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CAMPBELL'S

PLE ASURES OF HOPE.

PART 1.

THE poem opens with a comparison between the beauty of remote objects in a landscape, and those ideal scenes of felicity which the imagination delights to contemplate-the influence of anticipation upon the other passions is next delineated-an allusion is made to the well-known fiction in pagan tradition that, when all the guardian deities of mankind abandoned the world, Hope alone was left behind-the consolations of this passion in situations of danger and distress—the seaman on his midnight watch-the soldier marching into battle—allusion to the interesting adventures of Byron.

The inspiration of Hope, as it actuates the efforts of genius, whether in the department of science or of taste-domestic felicity, how intimately connected with views of future happi. ness--picture of a mother watching her infant when asleep pictures of the prisoner, the maniac, and the wanderer.

From the consolations of individual misery, a transition is made to prospects of political improvement in the future state of society--the wide field that is yet open for the progress of humanizing arts among uncivilized nations-from these views of amelioration of society, and the extension of liberty and truth over despotic and barbarous countries, by melancholy contrast of ideas we are led to reflect upon the hard fate of a brave people, recently conspicuous in their struggles for independence—description of the capture of Warsaw, of the last contest of the oppressors and the oppress. ed, and the massacre of the Polish patriots at the bridge of Prague-apostrophe to the self-interested enemies of human improvement--the wrongs of Africa—the barbarous policy of Europeans in India-prophecy in the Hindoo mythology of the expected descent of the Deity, to redress the miseries of their race, and to take vengeance on the violators of jus tice and mercy.

TUE

PLEASURES OF HOPE.

PART I.

Ar summer eve, when Heaven's aerial bow Spans with bright arch the glittering hills below, Why to yon mountain turns the musing eye, Whose sun-bright summit mingles with the sky? Why do those cliffs of shadowy tint appear More sweet than all the landscape smiling near?'Tis distance lends enchantment to the view, And robes the mountain in its azure hue.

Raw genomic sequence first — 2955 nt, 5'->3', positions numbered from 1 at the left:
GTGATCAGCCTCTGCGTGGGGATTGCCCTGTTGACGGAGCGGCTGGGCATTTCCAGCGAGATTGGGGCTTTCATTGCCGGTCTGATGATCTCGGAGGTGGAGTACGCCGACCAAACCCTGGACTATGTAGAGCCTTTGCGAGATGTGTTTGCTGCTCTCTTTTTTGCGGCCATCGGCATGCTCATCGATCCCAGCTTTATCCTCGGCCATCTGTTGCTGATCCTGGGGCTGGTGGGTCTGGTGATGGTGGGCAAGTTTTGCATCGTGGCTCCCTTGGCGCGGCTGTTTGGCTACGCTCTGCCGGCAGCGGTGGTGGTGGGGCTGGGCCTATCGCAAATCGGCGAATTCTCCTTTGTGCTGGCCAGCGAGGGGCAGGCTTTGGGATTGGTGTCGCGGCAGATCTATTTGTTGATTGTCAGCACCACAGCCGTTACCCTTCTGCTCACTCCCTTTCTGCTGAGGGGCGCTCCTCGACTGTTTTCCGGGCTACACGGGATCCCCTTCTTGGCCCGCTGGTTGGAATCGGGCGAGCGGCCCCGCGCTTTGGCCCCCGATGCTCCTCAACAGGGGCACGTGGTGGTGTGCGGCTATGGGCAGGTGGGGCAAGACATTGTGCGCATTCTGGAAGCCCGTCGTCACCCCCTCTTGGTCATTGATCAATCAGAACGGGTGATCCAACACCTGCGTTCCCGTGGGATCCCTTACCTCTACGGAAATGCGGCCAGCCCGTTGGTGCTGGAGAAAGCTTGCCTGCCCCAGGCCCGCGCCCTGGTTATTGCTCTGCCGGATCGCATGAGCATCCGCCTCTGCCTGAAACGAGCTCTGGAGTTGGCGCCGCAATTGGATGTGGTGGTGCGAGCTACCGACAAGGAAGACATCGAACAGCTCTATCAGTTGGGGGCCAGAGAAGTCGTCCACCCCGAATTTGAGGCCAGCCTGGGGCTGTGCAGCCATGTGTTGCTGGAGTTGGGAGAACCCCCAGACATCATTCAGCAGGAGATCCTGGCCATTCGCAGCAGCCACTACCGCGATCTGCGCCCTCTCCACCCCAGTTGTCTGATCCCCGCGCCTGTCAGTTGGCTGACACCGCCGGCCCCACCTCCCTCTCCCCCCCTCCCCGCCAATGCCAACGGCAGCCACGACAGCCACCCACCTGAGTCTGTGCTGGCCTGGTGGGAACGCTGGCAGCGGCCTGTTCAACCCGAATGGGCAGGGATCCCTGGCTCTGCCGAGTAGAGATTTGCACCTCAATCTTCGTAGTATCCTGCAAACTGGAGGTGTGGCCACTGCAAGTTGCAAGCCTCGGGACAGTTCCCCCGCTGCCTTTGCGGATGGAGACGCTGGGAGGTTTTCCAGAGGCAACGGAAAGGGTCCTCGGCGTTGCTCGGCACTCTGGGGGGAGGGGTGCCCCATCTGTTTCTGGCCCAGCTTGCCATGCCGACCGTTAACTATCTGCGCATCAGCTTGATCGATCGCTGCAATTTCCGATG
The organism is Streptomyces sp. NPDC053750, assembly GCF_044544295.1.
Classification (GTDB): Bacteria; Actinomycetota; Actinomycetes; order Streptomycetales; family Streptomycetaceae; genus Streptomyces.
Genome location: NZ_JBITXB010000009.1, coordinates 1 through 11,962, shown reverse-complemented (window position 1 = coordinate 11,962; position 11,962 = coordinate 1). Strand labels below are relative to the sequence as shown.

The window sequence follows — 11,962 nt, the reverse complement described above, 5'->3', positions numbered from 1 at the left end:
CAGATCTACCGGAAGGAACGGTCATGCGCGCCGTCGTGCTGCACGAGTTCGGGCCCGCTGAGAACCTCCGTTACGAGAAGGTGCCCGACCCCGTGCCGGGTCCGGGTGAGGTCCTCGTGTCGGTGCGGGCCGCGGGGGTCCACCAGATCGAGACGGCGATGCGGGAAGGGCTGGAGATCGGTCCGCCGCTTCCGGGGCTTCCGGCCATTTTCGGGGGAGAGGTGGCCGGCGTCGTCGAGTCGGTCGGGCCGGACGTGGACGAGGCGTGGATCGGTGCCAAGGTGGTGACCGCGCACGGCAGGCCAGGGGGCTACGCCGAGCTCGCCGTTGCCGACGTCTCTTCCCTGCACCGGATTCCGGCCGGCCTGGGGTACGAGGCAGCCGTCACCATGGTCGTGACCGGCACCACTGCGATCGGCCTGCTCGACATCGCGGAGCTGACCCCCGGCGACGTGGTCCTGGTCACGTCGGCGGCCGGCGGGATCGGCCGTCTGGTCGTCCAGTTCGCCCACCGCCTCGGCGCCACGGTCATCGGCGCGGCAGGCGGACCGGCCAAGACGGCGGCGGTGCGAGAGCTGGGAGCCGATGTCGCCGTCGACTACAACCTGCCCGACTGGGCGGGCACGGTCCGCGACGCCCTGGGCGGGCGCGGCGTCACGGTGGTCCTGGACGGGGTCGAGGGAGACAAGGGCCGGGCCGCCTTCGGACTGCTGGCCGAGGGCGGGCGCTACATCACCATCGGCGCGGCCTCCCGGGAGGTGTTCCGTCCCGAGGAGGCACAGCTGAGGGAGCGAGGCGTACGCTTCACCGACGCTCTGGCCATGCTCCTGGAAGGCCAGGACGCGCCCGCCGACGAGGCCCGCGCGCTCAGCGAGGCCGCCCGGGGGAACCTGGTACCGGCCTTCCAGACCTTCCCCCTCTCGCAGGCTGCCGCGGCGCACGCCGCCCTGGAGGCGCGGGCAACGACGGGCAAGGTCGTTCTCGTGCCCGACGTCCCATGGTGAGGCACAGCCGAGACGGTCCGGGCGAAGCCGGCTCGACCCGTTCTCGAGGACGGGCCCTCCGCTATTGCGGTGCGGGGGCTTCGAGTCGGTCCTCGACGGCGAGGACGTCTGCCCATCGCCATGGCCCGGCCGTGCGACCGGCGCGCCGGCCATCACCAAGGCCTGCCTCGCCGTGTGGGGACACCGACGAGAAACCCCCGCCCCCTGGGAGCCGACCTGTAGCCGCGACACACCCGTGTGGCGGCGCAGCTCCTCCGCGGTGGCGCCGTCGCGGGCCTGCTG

Thus, with delight, we linger to survey The promised joys of life's unmeasured way; Thus, from afar, each dim-discover'd scene More pleasing seems than all the past hath been; And every form, that fancy can repair From dark oblivion, glows divinely there.

What potent spirit guides the raptured eye To pierce the shades of dim futurity? Can Wisdom lend, with all her heavenly power, The pledge of Joy's anticipated hour?

Ah, no! she darkly sees the fate of man-
Her dim horizon bounded to a span;
Or, if she hold an image to the view,
'Tis Nature pictured too severely true.

With thee, sweet Hope! resides the heavenly

light
That pours remotest rapture on the sight:
Thine is the charm of life's bewilder'd way,
That calls each slumbering passion into play:
Waked by thy touch, I see the sister band,
On tiptoe watching, start at thy command,
And fly where'er thy mandate bids them steer,
To Pleasure's path, or Glory's bright career.

Primeval Hope, the Aonian Muses say, When Man and Nature mourn'd their first decay; When every form of death, and every woe, Shot from malignant stars to earth below; When Murder bared his arm, and rampant War Yoked the red dragons of her iron car; When Peace and Mercy, banish'd from the plain, Sprung on the viewless winds to Heaven again; All, all forsook the friendless guilty mind, But Hope, the charmer, linger'd still behind.

Thus, while Elijah's burning wheels prepare From Carmel's height to sweep the fields of air, The Prophet's mantle, ere his flight began, Dropp'd on the world—a sacred gift to man.

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